Donnie Fritts was there when rock was young. When I say there, I mean he was only 15 years old drumming in Southern combos during the mid-‘50s and was a part of the session band at Muscle Shoals during its early days. You can hear about this on his wonderful, rollicking self-penned ode to back then, “Tuscaloosa, 1962”. But his new record is much more than an exercise in nostalgia. The man who served as Kris Kristofferson’s keyboardist for several decades and who has written and co-written memorable songs for artists as gifted as the Box Tops, Dusty Springfield, Arthur Alexander, and Percy Sledge, still has plenty to offer.
Fritts plays a Wurlitzer organ on many cuts, which adds a carnivalesque quality to his mix of raw country, deep soul, hard blues, and a pop sense of humor about the whole shebang called life. He can turn a song about a breakup, like “If It’s Really Gotta Be This Way” into something both tearful and wry (“I’ll cry, but I’ll get by”). He knows the relationship is over, but he also knows he is the better half of the couple. His voice mocks more than it mourns.
His voice does beg for a more detailed discussion. To say it is original and eccentric would be an understatement. It’s as Southern as biscuits, red-eyed gravy, grits and some hog for breakfast, and as bracing as a jug of sour mash that hasn’t had time to age and mellow. When he sings, it’s an adventure as he travels from note to note. Sometimes he drawls the syllable out for emotional impact. Other times he just puts-it-out-there-word-for-word for emphasis. He delves into songs and takes risks where lesser artists would be more careful to sound “good”.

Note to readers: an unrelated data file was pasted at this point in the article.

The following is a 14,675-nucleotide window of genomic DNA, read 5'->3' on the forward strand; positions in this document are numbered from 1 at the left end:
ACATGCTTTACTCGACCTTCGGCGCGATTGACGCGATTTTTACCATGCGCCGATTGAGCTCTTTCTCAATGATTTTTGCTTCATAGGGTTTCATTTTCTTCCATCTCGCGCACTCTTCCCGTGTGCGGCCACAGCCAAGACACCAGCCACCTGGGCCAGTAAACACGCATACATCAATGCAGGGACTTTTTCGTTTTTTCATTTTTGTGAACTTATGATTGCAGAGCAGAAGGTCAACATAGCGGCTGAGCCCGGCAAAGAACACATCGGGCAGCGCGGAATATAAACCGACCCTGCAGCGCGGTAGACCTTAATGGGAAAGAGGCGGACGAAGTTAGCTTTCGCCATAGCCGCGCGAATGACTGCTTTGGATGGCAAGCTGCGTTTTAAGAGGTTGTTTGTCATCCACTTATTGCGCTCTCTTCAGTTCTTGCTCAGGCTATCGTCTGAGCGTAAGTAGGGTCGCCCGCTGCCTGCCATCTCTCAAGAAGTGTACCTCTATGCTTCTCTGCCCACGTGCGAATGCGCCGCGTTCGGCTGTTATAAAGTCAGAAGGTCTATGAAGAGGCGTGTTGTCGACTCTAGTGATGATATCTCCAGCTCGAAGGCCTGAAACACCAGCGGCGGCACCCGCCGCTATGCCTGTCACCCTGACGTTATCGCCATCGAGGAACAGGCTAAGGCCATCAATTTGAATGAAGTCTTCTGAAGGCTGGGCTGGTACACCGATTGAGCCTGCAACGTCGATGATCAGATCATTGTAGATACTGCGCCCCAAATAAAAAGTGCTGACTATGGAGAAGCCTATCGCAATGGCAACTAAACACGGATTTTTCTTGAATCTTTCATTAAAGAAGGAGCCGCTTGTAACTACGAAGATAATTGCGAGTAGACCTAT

Consider the song he co-wrote with John Prine here, “The Oldest Baby in World”. Prine’s voice itself is no thing of shining beauty, but Fritts comes off as the more worn and expressive singer. The tale about a woman who never found the love and pampering her early life promised and just got old comes off tugs at the heart strings without getting maudlin. She’s a person whose innocence has been betrayed but still latches on to the child inside. Too much lipstick and hairspray are just the costume she wears. Like Kitty Wells used to sing, “It wasn’t god that made honky tonk angels.”
John Paul White of the Civil Wars produced Oh My Goodness, Fritt’s first solo release in almost a decade, and his fourth one ever. White’s simple arrangements keep Fritts front and center, even as he’s joined by a host of Southern luminaries including Alabama Shakes members Brittany Howard and Ben Tanner, the Secret Sisters, Dylan LeBlanc, St. Paul and the Broken Bones horn men Ben Griner and Allen Bransetter, and original Fritts friends David Hood and Spooner Oldham. The music makes one feel lost in the Heart of Dixie in a good way where everyone is hospitable.
And as a true Southerner, Fritts understands the finer things in life. He sings about the power of food and sex—as he gleefully sings about “Memphis Women and Fried Chicken” (both are “finger lickin’ good”). Fritts also turns two songs written by Southern born songwriters into something seemingly much more personal. He makes the winsome ode to a girl, Jesse Winchester’s “Foolish Heart”, into a gleeful New Orleans’s march complete with brass band and Paul Thorn’s (and Billy Maddox’s) lonesome, “Temporarily Forever Mine”, into a dignified look at the death of love with only a violin, cello, and guitar as accompaniment.
Fritts is the real deal. He may be able to put on different personas (his take as the abandoned son of a faded actor on the opening track “Errol Flynn” offers clear proof of that), but he also conveys the unfathomable nature of existence through his multilayered performances. Oh My Goodness reminds us of the mysteriousness of it all, even as we rock on into the future.
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